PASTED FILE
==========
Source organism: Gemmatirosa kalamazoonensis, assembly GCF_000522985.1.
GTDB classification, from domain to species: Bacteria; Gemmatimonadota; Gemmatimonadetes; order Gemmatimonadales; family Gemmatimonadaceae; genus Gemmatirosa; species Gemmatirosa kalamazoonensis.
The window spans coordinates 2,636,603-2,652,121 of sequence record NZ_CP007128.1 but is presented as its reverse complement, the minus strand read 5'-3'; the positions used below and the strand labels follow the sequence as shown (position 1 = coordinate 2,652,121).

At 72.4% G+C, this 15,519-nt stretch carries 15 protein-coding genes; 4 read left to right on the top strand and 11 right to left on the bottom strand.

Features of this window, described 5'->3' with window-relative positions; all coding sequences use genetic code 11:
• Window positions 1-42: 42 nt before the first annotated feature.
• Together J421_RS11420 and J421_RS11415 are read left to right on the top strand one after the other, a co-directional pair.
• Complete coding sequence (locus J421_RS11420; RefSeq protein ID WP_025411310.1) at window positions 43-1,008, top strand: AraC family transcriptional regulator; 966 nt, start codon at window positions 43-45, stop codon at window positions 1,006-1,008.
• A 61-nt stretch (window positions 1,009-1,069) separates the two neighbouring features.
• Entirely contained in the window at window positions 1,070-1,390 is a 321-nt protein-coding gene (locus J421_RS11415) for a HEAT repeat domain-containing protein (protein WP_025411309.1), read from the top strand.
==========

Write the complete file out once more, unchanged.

Source organism: Gemmatirosa kalamazoonensis, assembly GCF_000522985.1.
GTDB classification, from domain to species: Bacteria; Gemmatimonadota; Gemmatimonadetes; order Gemmatimonadales; family Gemmatimonadaceae; genus Gemmatirosa; species Gemmatirosa kalamazoonensis.
The window spans coordinates 2,636,603-2,652,121 of sequence record NZ_CP007128.1 but is presented as its reverse complement, the minus strand read 5'-3'; the positions used below and the strand labels follow the sequence as shown (position 1 = coordinate 2,652,121).

At 72.4% G+C, this 15,519-nt stretch carries 15 protein-coding genes; 4 read left to right on the top strand and 11 right to left on the bottom strand.

Features of this window, described 5'->3' with window-relative positions; all coding sequences use genetic code 11:
• Window positions 1-42: 42 nt before the first annotated feature.
• Together J421_RS11420 and J421_RS11415 are read left to right on the top strand one after the other, a co-directional pair.
• Complete coding sequence (locus J421_RS11420; RefSeq protein ID WP_025411310.1) at window positions 43-1,008, top strand: AraC family transcriptional regulator; 966 nt, start codon at window positions 43-45, stop codon at window positions 1,006-1,008.
• A 61-nt stretch (window positions 1,009-1,069) separates the two neighbouring features.
• Entirely contained in the window at window positions 1,070-1,390 is a 321-nt protein-coding gene (locus J421_RS11415) for a HEAT repeat domain-containing protein (protein WP_025411309.1), read from the top strand.